Category: The Bush-43 Administration

Trump Ignores Israeli/Saudi Abuses

By offering a propagandistic tirade on Iran’s role in the Mideast – a classic neocon screed – President Trump has demonstrated his inability to bring any fresh or honest thinking to the regional crises, as Kathy Kelly explains.

Trump’s Mendacious Speech on Iran

President Trump, in decertifying the Iran-nuclear deal, trotted out all the tripe about the “world leading sponsor of terrorism” and ties to Al Qaeda. But his new policy is one of dangerous incoherence, says ex-CIA analyst Paul R. Pillar.

How Trump’s Iran Decision Invites War

By decertifying the Iran-nuke deal, President Trump opts for another Mideast war of choice, but war on Iran is really the choice of Israel and Saudi Arabia wanting the U.S. to do the killing and dying, as Trita Parsi explains.

Why North Korea Wants Nuke Deterrence

Exclusive: The revelation that North Korea hacked into South Korea’s military secrets and found U.S. plans for a preemptive “decapitation” of Pyongyang’s leadership explains its rush to build a nuclear deterrent, says Nicolas J S Davies.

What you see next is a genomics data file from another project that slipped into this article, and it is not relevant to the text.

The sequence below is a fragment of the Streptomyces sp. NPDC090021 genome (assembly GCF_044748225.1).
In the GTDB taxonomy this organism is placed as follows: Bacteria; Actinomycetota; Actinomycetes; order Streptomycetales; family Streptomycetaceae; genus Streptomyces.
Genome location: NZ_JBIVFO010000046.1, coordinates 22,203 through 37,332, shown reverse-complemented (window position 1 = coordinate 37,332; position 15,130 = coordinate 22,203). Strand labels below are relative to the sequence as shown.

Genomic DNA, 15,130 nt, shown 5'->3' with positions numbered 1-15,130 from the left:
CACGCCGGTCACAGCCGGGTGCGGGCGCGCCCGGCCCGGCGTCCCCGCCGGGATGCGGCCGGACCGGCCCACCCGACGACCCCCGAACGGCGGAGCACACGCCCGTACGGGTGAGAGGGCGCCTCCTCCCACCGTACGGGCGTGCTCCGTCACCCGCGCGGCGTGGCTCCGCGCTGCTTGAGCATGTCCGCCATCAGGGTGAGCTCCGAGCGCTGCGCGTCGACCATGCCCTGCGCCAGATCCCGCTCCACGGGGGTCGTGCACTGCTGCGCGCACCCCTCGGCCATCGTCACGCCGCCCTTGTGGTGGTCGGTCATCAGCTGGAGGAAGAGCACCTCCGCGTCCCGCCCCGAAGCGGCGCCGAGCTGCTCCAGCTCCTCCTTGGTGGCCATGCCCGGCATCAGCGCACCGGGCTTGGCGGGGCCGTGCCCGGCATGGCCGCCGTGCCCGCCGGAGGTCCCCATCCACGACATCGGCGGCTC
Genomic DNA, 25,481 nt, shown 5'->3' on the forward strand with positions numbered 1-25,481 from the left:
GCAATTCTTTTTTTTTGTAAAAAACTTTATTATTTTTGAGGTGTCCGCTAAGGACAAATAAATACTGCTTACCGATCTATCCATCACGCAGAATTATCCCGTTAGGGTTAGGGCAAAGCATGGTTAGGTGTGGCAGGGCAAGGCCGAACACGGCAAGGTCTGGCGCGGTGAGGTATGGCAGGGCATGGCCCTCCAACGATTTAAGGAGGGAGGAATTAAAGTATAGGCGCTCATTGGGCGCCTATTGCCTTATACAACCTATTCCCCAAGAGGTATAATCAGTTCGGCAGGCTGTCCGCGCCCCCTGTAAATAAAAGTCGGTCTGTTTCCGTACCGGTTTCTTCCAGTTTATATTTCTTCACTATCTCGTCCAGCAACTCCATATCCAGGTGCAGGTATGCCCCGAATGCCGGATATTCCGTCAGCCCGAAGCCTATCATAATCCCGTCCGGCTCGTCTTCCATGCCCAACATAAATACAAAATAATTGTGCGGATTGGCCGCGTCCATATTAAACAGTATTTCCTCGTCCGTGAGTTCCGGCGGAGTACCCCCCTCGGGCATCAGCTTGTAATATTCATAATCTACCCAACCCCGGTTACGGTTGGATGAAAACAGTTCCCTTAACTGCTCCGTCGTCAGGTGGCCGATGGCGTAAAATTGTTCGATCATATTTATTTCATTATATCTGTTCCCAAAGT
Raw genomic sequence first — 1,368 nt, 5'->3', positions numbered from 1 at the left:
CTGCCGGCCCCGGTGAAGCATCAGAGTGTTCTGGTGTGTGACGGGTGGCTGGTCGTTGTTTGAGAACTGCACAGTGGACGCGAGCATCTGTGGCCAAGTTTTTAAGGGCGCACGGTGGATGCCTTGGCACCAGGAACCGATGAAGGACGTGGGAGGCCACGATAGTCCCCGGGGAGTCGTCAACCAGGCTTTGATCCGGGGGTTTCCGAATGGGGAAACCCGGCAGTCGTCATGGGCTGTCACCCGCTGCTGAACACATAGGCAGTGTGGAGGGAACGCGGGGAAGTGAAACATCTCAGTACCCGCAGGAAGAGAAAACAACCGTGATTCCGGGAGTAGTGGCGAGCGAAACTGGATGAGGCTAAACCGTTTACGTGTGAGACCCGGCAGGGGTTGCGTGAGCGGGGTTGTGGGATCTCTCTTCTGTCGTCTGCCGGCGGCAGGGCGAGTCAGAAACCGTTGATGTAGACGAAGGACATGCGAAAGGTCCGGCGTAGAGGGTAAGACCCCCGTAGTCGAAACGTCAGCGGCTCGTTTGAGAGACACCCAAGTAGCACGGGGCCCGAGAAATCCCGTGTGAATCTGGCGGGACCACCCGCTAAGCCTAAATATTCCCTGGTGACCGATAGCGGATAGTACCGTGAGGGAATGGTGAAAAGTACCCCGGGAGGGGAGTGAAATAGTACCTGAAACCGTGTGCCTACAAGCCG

Russia-gate Jumps the Shark

Exclusive: Russia-gate has jumped the shark with laughable new claims about a tiny number of “Russia-linked” social media ads, but the U.S. mainstream media is determined to keep a straight face, reports Robert Parry.

Ignoring Today’s ‘Great Hungers’

The U.S. government presents itself as the beneficent superpower, but the reality of Washington’s endless wars and lavish spending on bombs – while millions face starvation and disease – suggest a different reality, as Kathy Kelly notes.

America Not Immune from Chaos

“Exceptional” America views itself as largely immune from devastating storms and the violence that infect much of the world, but recent weeks show that there is no protection against natural and human catastrophes, writes Ann Wright.

How Syria’s Victory Reshapes Mideast

The failure of the U.S.-Israeli-Saudi “regime change” project in Syria changes the future of the Mideast, possibly ushering in an era of greater secularism and tolerance, writes ex-British diplomat Alastair Crooke.

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